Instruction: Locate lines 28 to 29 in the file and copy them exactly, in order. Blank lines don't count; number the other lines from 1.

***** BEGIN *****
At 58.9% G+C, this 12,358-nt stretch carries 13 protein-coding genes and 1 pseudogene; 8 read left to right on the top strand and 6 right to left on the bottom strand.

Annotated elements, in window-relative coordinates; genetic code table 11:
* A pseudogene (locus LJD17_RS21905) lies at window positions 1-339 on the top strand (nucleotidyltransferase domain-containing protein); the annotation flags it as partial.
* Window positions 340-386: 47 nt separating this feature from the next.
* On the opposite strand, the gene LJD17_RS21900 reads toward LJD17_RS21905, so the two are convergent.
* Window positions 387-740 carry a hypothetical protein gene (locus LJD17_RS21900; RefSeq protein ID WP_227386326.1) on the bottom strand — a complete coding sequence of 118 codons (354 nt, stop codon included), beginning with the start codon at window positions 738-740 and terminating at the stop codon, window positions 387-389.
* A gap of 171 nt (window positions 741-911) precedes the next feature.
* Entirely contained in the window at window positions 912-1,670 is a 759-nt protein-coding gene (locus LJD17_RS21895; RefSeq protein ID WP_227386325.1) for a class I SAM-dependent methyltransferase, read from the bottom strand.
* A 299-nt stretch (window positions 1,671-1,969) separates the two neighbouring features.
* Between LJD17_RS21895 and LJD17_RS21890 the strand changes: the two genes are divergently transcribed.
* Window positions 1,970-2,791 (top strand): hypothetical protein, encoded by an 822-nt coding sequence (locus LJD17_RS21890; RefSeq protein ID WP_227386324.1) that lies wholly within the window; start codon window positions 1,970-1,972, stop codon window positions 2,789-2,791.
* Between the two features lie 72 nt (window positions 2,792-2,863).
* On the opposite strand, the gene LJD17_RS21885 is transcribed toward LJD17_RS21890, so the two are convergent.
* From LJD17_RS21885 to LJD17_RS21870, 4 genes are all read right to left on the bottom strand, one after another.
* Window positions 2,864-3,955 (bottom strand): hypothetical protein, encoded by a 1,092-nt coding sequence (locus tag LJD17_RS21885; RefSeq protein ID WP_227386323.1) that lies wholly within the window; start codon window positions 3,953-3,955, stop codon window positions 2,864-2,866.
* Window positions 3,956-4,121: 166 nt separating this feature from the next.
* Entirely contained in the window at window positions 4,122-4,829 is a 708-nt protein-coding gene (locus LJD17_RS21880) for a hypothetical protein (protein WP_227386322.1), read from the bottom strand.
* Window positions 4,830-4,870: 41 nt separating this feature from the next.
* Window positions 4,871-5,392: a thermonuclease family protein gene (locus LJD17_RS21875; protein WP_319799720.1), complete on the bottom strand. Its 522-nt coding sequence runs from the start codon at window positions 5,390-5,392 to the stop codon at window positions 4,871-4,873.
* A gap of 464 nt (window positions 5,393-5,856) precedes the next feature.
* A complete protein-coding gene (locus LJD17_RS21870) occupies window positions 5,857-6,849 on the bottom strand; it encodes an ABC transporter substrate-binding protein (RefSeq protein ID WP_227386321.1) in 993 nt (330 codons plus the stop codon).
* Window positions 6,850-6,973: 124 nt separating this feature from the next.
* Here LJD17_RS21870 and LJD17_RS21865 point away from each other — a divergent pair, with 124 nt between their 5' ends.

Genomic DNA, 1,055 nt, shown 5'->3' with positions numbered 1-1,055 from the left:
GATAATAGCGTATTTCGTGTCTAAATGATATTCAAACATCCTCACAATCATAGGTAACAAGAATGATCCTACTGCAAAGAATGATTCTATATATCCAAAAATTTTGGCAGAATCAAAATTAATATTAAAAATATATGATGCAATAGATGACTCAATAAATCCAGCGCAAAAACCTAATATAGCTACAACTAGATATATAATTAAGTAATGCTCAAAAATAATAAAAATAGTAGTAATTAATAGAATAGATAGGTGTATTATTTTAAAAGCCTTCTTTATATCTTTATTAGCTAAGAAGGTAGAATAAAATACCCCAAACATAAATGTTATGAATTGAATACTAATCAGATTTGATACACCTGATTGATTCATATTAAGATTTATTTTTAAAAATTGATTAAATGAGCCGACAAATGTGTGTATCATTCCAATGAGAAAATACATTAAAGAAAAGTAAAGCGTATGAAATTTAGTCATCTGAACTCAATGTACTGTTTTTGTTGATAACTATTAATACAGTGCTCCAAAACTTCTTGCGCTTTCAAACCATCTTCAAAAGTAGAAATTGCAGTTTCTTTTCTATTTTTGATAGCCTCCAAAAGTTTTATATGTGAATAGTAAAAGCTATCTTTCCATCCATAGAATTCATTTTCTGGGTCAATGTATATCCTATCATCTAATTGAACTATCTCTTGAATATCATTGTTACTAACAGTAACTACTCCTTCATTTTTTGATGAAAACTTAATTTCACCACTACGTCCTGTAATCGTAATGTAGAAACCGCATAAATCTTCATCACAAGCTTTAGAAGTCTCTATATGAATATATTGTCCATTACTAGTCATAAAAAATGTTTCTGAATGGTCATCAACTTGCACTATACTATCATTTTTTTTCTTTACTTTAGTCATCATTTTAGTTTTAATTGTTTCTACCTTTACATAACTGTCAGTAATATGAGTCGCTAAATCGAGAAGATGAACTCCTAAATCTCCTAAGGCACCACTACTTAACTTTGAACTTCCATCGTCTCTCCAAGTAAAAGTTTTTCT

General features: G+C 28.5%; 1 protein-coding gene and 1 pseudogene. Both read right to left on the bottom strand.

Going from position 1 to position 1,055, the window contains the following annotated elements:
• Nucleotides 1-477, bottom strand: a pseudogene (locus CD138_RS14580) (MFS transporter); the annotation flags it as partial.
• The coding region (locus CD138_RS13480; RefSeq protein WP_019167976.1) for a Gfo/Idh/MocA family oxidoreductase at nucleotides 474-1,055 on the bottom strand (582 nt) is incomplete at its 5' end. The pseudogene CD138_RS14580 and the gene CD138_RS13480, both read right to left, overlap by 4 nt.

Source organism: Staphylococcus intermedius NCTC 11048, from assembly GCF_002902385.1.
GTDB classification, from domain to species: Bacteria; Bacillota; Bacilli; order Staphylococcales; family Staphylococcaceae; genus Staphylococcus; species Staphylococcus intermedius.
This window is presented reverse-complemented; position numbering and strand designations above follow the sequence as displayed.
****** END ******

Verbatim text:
• Nucleotides 1-477, bottom strand: a pseudogene (locus CD138_RS14580) (MFS transporter); the annotation flags it as partial.
• The coding region (locus CD138_RS13480; RefSeq protein WP_019167976.1) for a Gfo/Idh/MocA family oxidoreductase at nucleotides 474-1,055 on the bottom strand (582 nt) is incomplete at its 5' end. The pseudogene CD138_RS14580 and the gene CD138_RS13480, both read right to left, overlap by 4 nt.